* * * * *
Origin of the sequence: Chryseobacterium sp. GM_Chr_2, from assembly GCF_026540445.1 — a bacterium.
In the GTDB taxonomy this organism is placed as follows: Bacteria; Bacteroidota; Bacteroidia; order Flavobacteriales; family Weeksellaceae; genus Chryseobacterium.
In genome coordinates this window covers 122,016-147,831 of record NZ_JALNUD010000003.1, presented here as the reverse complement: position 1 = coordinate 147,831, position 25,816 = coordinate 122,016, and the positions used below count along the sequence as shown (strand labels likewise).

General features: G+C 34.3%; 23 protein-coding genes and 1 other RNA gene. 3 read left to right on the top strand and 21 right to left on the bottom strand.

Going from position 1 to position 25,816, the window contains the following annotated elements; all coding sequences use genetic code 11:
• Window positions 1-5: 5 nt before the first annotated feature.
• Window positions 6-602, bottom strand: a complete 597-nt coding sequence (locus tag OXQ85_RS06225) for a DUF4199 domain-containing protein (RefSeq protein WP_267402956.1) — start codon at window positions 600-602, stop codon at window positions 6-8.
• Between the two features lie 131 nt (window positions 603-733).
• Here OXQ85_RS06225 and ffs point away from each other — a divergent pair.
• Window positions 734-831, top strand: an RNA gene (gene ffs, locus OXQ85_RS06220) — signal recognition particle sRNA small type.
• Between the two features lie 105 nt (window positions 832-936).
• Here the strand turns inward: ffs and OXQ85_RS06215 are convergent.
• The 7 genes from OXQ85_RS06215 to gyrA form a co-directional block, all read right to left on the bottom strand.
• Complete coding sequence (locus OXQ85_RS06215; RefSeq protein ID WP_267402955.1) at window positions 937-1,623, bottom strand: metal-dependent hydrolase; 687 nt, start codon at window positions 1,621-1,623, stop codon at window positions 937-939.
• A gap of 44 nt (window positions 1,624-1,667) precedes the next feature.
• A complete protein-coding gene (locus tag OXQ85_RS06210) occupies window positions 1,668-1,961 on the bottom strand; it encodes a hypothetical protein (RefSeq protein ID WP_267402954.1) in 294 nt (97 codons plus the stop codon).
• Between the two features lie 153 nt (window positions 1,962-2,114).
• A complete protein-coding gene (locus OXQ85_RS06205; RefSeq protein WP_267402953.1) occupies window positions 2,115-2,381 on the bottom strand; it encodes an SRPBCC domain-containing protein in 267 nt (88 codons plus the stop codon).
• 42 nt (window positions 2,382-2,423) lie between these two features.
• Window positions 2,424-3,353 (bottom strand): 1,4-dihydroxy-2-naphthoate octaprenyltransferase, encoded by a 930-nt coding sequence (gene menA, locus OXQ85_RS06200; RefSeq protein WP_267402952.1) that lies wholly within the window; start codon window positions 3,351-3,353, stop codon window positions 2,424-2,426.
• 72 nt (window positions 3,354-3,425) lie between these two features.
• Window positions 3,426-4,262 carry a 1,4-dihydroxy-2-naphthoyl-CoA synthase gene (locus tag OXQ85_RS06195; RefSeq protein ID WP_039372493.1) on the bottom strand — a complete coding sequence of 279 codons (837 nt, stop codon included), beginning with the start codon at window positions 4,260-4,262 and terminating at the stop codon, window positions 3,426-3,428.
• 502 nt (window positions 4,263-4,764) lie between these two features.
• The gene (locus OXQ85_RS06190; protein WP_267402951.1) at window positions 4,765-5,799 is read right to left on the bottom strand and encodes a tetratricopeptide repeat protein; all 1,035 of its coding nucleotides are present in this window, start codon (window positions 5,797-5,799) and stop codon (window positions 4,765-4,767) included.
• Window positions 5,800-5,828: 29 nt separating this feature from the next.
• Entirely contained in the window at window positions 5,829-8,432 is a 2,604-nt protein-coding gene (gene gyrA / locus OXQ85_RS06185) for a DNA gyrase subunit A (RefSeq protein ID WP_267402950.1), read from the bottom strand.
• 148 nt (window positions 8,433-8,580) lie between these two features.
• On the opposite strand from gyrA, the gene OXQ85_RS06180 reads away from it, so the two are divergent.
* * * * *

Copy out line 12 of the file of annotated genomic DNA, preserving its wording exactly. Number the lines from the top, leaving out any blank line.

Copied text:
• Here the strand turns inward: ffs and OXQ85_RS06215 are convergent.